Washington passed its Clean Air Act in 1967 with the purpose of preserving, protecting, and enhancing air quality for current and future generations. A lot has changed since the passage of that law and now the climate crisis requires a new set of tools to reduce our climate pollution and better equip our state to meet the law’s intent.
To do this, Senator Carlyle and Representative Fitzgibbon have introduced SB 6628/HB 2892 to bring the Clean Air Act into the 21st Century and fill a key gap in the state’s ability to address climate pollution. On January 16th, the Supreme Court issued a long-anticipated decision on the Clean Air Rule where they ruled that the State has the authority to regulate stationary sources of greenhouse gas emissions such as gas-fired power plants and steel producers, but not fuel distributors and other indirect sources of climate pollution through the use of an emissions standard. In its decision, the Court pointed to the Legislature as the body that needed to update the Clean Air Act to give the state adequate authority to regulate these indirect sources of greenhouse gas emissions.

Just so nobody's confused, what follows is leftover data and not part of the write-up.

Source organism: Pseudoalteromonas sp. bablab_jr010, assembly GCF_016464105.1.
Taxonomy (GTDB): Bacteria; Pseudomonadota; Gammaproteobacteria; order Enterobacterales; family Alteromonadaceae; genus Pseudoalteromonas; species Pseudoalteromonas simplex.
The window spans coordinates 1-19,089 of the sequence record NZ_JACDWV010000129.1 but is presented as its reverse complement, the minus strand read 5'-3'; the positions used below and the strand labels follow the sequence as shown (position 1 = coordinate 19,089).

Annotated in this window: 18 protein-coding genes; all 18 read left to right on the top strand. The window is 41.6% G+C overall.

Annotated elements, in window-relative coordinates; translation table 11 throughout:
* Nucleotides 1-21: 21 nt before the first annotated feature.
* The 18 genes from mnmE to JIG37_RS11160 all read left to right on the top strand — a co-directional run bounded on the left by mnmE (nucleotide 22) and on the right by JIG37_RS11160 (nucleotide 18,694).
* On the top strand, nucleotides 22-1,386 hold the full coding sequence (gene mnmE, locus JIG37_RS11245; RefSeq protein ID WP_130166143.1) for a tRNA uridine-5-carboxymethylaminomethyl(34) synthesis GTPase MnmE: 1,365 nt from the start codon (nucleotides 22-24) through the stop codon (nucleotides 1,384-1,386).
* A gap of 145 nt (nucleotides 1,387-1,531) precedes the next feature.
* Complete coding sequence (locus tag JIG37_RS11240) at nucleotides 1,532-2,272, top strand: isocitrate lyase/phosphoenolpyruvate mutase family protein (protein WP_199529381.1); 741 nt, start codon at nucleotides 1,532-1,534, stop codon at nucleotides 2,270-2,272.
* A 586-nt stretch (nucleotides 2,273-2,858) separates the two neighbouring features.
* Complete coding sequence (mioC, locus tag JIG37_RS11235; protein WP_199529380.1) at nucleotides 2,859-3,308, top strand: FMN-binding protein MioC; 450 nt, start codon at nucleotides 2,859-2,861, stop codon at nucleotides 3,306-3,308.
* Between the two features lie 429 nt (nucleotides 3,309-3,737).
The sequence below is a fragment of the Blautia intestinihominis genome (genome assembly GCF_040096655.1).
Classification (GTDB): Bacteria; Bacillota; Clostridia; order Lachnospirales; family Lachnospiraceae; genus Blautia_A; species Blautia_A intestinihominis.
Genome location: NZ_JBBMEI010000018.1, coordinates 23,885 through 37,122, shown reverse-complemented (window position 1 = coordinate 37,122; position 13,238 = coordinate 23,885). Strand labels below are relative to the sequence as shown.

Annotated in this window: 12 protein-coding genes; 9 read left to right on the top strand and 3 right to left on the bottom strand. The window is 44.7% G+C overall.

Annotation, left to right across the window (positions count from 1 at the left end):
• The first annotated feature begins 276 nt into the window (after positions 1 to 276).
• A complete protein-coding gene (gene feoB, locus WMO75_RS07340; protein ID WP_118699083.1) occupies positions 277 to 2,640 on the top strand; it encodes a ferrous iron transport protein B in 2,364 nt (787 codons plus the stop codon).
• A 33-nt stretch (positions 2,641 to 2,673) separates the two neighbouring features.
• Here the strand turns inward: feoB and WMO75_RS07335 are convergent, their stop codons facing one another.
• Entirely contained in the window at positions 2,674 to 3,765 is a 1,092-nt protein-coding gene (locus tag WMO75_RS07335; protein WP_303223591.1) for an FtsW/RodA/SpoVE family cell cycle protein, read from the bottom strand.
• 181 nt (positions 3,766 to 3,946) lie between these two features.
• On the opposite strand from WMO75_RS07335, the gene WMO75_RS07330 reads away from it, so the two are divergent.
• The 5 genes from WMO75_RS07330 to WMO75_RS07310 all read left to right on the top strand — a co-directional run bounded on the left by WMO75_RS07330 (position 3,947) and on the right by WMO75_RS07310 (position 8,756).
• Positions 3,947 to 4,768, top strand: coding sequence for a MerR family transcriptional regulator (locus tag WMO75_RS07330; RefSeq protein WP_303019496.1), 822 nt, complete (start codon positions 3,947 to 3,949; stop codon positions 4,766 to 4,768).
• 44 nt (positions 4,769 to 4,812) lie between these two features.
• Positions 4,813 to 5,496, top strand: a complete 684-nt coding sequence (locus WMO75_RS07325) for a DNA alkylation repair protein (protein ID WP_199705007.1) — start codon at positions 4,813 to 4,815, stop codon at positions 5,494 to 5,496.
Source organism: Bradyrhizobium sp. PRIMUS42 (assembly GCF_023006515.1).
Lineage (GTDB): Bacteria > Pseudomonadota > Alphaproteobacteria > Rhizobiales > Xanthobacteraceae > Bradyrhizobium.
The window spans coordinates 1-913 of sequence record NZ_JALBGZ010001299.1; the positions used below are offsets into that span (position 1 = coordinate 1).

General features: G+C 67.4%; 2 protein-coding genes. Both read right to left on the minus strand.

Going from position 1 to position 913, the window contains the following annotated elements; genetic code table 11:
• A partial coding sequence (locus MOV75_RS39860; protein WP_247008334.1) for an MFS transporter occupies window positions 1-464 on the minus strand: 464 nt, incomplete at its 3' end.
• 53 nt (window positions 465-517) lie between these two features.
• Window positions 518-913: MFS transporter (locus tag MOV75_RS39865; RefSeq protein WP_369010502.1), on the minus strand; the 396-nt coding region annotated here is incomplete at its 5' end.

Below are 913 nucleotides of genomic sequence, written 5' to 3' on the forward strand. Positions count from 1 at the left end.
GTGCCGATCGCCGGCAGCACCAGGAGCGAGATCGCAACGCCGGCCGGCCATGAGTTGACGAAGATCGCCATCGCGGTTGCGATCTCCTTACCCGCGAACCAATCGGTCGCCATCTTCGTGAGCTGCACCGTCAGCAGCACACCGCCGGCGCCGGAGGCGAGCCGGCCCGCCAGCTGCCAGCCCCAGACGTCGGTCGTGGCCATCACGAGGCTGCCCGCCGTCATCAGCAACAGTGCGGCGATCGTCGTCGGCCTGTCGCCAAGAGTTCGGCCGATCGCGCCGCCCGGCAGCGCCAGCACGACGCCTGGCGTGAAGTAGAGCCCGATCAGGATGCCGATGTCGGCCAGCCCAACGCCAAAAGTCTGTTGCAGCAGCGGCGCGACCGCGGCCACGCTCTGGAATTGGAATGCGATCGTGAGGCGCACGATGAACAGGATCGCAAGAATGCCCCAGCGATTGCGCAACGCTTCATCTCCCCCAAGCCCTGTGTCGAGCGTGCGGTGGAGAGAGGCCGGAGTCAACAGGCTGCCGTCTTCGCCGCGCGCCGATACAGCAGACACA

The bill responds to this ruling and addresses the question regarding authority for regulating indirect emitters. The bill adds language to the state Clean Air Act that the Department of Ecology “may require persons who produce or distribute fossil fuels or other products that emit greenhouse gases in Washington to comply with air quality standards, emission standards, or emission limits on emissions of greenhouse gases.” It may be hard to believe that in 2020 the state lacks the basic authority to require pollution reduction from fossil fuel producers and distributors, but that’s what the Court found, and why they noted the opportunity for a legislative fix. The Court also did acknowledge in its decision that fact that we do have a climate crisis. Legislators must provide the state the full range of tools needed to address the climate crisis and sharply reduce climate pollution in Washington to protect our children’s future.
SB 6628/HB 2892 is common sense update the state’s authority and works alongside other bills in play this session, including updating our state’s climate pollution limits (HB 2311/SB 6272), and putting in place solutions to move the state forward in achieving those reductions, notably the Clean Fuel Standard (HB 1110), Transportation For All (HB 2688), Buy Clean Buy Fair (HB 2744) and Zero-Emissions Vehicles (HB 1999/SB 5811).